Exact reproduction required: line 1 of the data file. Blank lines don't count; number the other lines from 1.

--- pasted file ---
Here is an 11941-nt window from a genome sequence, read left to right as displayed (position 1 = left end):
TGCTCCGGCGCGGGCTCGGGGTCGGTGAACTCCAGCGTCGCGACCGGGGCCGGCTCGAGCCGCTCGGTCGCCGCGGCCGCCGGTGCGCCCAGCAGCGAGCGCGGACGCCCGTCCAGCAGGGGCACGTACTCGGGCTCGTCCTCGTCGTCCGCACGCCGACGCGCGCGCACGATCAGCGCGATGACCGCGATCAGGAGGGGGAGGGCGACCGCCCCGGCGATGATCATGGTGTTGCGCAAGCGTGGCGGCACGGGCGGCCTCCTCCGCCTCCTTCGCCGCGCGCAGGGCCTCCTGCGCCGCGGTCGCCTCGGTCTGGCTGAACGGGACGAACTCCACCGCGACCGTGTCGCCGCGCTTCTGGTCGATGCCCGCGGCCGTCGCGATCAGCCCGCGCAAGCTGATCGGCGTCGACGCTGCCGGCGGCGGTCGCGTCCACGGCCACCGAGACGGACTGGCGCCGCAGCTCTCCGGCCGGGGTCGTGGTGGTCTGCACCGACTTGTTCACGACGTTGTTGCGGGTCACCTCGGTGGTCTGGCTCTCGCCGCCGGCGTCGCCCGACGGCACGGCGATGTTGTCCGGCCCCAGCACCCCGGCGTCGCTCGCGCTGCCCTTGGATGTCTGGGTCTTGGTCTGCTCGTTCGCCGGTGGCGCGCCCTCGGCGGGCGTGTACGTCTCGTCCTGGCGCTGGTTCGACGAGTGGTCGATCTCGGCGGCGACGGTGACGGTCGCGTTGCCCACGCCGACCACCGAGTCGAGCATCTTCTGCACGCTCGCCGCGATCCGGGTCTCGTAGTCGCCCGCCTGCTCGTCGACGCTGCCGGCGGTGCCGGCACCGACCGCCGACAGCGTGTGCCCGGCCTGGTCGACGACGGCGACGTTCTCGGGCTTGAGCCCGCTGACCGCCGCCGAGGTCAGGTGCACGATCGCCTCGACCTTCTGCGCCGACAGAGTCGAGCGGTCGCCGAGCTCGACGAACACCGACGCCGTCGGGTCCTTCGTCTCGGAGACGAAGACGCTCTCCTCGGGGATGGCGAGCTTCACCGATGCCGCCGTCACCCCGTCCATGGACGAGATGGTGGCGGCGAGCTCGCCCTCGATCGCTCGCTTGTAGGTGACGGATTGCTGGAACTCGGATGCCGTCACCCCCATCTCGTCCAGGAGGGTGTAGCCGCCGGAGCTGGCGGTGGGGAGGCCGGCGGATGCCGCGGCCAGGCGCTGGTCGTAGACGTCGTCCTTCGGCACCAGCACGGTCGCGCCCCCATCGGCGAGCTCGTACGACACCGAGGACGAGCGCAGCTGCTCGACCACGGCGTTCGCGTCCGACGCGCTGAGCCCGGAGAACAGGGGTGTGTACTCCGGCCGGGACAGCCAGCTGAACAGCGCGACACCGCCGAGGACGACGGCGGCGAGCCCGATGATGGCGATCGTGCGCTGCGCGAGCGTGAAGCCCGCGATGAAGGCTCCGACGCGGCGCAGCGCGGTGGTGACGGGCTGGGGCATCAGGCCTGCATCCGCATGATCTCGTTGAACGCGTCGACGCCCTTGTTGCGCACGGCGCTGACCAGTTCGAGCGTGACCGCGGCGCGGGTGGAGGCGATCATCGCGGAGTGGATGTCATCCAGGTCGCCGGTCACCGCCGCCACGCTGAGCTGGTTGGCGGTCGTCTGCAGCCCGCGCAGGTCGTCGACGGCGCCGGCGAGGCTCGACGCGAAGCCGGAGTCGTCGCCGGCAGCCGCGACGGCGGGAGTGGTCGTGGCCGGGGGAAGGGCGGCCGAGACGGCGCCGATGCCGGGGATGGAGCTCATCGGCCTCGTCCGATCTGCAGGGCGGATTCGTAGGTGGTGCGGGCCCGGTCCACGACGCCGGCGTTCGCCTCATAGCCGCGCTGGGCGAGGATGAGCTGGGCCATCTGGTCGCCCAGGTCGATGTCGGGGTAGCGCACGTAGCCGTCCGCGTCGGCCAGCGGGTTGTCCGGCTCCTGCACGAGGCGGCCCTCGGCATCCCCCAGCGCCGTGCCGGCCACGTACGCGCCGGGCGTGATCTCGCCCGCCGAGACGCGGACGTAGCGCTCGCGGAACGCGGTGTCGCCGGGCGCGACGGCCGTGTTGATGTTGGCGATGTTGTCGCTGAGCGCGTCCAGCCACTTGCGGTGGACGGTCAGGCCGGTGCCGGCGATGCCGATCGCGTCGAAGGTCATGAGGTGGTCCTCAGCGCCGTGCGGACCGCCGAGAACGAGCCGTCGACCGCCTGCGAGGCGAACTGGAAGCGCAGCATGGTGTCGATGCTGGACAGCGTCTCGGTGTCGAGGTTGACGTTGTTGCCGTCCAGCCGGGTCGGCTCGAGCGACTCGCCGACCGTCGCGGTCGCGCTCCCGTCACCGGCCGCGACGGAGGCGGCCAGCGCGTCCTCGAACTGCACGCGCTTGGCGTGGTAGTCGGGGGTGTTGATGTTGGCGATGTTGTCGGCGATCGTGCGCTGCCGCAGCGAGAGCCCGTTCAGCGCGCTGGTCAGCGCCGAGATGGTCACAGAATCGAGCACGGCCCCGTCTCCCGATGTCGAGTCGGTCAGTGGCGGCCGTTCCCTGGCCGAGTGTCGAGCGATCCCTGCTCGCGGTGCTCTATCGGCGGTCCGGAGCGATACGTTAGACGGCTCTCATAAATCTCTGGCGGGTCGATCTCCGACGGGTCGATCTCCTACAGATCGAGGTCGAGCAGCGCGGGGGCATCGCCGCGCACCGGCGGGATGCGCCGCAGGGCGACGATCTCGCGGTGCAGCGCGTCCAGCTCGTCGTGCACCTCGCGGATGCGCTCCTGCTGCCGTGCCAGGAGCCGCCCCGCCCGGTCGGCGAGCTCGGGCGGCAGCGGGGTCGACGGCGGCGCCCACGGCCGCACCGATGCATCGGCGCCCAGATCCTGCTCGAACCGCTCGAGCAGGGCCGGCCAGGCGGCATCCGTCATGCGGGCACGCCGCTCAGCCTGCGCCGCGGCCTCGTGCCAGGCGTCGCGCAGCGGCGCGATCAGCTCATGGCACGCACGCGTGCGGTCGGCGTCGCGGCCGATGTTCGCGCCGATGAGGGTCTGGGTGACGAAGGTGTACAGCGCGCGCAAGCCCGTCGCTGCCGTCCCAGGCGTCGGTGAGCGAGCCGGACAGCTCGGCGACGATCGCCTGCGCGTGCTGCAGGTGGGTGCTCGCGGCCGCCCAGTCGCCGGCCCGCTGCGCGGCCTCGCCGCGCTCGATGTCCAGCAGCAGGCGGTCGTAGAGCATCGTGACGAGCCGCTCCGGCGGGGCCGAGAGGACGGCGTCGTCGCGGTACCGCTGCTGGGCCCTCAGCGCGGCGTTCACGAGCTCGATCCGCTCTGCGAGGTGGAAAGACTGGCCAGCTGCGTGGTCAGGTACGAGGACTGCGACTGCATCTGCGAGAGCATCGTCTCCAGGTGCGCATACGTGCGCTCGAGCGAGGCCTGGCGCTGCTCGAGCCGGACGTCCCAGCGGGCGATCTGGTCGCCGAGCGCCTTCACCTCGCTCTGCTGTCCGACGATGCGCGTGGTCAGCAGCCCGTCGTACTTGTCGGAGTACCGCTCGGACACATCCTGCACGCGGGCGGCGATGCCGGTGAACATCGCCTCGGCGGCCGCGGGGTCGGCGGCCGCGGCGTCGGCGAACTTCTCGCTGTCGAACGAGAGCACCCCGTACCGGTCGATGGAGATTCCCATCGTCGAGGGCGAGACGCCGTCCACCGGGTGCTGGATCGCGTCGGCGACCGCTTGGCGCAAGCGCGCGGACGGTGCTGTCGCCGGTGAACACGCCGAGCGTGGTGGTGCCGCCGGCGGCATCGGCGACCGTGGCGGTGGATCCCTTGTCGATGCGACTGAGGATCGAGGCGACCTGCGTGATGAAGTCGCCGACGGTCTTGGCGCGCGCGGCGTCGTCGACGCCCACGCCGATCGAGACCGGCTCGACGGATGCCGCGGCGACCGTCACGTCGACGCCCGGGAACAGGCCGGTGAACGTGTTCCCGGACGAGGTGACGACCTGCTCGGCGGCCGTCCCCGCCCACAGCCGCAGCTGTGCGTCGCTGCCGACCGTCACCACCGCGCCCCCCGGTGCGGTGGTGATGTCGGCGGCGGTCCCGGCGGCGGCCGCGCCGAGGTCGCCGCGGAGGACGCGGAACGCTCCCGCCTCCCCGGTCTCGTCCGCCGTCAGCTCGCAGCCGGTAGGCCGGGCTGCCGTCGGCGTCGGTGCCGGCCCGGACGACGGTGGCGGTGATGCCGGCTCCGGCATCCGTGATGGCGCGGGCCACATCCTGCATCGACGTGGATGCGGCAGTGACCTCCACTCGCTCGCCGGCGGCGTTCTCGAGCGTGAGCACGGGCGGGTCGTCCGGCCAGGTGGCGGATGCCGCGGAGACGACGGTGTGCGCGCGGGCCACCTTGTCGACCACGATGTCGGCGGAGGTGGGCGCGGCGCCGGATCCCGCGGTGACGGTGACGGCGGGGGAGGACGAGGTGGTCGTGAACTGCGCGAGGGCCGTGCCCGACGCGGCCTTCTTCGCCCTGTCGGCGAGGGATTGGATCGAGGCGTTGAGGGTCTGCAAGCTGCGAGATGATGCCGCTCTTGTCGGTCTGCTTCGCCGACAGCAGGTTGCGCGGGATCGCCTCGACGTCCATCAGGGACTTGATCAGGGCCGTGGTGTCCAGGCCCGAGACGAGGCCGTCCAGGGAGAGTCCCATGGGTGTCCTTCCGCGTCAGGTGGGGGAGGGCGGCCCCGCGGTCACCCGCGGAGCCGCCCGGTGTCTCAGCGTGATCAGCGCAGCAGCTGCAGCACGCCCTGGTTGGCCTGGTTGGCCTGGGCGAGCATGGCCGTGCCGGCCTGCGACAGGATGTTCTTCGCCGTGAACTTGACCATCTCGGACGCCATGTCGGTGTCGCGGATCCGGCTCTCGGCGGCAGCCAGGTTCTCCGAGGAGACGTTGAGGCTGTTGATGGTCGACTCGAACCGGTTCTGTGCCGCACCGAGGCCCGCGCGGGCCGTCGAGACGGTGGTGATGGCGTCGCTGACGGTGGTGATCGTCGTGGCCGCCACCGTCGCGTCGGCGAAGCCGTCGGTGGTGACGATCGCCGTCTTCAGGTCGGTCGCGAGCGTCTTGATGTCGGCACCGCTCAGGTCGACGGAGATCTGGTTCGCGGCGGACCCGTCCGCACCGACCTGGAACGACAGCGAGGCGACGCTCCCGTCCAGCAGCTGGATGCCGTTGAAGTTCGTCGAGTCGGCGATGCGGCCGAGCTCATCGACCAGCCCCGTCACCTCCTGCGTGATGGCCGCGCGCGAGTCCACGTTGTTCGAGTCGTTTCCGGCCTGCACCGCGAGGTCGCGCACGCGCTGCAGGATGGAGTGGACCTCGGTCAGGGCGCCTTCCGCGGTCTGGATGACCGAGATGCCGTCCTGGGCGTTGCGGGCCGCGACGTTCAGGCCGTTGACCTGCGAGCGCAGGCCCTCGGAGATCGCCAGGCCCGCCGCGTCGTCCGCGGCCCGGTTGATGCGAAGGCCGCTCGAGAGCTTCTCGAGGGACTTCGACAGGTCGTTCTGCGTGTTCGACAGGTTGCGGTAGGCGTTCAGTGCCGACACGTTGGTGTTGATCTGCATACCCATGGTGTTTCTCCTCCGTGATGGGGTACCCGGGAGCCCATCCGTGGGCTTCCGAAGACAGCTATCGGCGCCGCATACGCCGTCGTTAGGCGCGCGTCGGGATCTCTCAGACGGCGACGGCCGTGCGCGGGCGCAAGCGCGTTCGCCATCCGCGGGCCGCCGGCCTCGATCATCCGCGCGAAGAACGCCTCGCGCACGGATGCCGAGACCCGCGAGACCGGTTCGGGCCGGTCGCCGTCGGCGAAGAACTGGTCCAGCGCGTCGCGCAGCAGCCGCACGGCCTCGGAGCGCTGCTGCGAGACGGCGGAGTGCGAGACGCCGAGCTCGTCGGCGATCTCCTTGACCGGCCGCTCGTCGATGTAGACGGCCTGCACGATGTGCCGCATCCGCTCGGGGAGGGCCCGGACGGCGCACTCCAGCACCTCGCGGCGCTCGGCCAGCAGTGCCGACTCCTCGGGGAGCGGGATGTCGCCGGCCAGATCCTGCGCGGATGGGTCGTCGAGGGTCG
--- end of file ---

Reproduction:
Here is an 11941-nt window from a genome sequence, read left to right as displayed (position 1 = left end):